Alain Finkielkraut, a former philosophy professor, is one of France’s reigning public intellectuals. As I’ve noted before, France is a nation where philosophers get a significant amount of TV air time and other cultural attention.
The NYT has a story on Finkielkraut’s pronounced critique of Islam in France (“Once Hopeful for Harmony, a Philosopher Voices Discord in France“):
The national audience for Mr. Finkielkraut’s themes, returned to obsessively and buttressed by a seamless web of references, is now larger than ever in the wake of the terrorist attacks of 2015.
Before and after the attacks, those themes have not varied: Much of Islam is radically incompatible with French culture and society; Muslim immigrants represent a threat; French schools are crumbling under a mistaken multicultural outreach; the inherited corpus of French culture is in danger; and anti-Semitism is on the rise again, this time by way of Islam…
He has caught a national mood, bridging unease over relations with the country’s Muslim minority with a nascent renewal of national pride after the November attacks…
His last substantial book, “The Unhappy Identity,” was a best seller in France — a compact lament over declining standards in schools, the pernicious effects of multiculturalism, the oppression of women under Islam and France’s self-alienation from its own heritage.
The book’s protest over neighborhoods where “the French feel they have become strangers on their own turf” under the weight of Muslim immigration led critics to put him in the camp of the far-right National Front…
Of the way that ‘noticing things’ is immediately, and reactionarily, labeled ‘racist’ and/or ‘xenophobic’ by mainstream culture and the Left:
“Until recently, France was successful in integrating its immigrants — that was even its pride,” he said. “Today, it is disintegrating in front of our eyes.” The French model of integration “doesn’t work anymore,” he said. “Where one could have hoped for a certain harmony, it is hatred that prevails.”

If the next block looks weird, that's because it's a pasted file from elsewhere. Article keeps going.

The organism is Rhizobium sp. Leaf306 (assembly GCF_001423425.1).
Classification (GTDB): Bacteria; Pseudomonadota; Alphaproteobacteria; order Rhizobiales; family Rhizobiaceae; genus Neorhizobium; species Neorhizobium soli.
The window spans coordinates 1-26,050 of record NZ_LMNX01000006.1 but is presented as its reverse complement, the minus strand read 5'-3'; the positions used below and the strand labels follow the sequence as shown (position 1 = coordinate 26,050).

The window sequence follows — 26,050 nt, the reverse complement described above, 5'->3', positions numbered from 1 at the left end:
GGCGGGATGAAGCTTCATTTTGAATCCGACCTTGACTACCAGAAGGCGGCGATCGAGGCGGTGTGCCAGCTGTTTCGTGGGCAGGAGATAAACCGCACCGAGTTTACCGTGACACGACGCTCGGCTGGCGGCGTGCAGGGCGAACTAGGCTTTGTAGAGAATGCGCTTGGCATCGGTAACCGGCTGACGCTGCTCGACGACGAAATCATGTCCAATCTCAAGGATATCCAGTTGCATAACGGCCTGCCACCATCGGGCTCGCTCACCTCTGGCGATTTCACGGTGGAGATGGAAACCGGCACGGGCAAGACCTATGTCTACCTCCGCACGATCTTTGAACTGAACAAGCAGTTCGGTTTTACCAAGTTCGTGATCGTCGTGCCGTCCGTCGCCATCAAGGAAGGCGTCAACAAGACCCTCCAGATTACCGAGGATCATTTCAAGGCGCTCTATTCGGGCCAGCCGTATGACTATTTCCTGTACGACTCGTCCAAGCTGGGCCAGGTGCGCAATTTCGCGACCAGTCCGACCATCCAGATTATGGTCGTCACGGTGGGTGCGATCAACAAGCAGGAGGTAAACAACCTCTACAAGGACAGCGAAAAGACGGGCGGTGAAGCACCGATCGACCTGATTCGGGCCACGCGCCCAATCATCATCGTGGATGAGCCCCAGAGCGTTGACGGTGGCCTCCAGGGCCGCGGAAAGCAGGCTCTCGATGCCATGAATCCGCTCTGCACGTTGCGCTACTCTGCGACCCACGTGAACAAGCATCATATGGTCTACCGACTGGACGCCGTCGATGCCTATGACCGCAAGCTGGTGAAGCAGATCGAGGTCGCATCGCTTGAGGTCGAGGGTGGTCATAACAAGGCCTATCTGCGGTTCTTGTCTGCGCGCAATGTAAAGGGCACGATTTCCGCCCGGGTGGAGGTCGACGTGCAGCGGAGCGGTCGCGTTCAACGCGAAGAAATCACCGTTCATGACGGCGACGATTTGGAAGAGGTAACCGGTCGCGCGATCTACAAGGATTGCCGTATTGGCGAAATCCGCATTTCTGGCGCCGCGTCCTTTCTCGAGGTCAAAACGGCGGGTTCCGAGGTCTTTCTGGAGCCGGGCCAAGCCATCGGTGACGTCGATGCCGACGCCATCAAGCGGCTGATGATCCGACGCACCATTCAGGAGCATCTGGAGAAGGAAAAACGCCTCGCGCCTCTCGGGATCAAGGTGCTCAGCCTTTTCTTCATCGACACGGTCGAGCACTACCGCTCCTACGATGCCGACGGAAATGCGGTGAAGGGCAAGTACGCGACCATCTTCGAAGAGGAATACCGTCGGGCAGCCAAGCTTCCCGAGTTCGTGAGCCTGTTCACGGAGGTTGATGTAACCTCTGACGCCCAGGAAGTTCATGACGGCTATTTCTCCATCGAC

“Today, when some, like me, speak of the problem of Islam, we are denounced as the successors of Maurras and Barrès,” said Mr. Finkielkraut, naming two influential far-right thinkers of pre-World War II France. “There is a refusal to think about this era on its own terms.”
Note: Finkielkraut is not a man of the Right. Oddly enough, he is a man of the Left:
His father was a Jewish leather craftsman, an immigrant from Poland who survived deportation to Auschwitz after being rounded up by the French police in 1942. Born in Paris in 1949, Mr. Finkielkraut attended the prestigious Lycée Henri-IV school, demonstrated with other leftist students during the May 1968 uprising, went on to teach French literature at the University of California, Berkeley, and from 1989 taught philosophy at the École Polytechnique, from which he is now retired.
His wife, the lawyer Sylvie Topaloff, has been quoted as lamenting the friends they have lost over her husband’s political views. Yet his ideas carry just enough of an old tradition of left-leaning nationalism in France — exemplified by one of his favorite authors, Charles Péguy — for him to be acceptable to the law-and-order faction in the ruling Socialist Party.
In France, there is a not inconsequential Alt-Left that fuses identitarianism with a standard socialist economic agenda.
Will we ever see a viable Alt-Left emerge here in the U.S.?
Perhaps it will only happen if/when a third political party moves the Overton Window to the right, as the National Front has, in recent decades, done in France.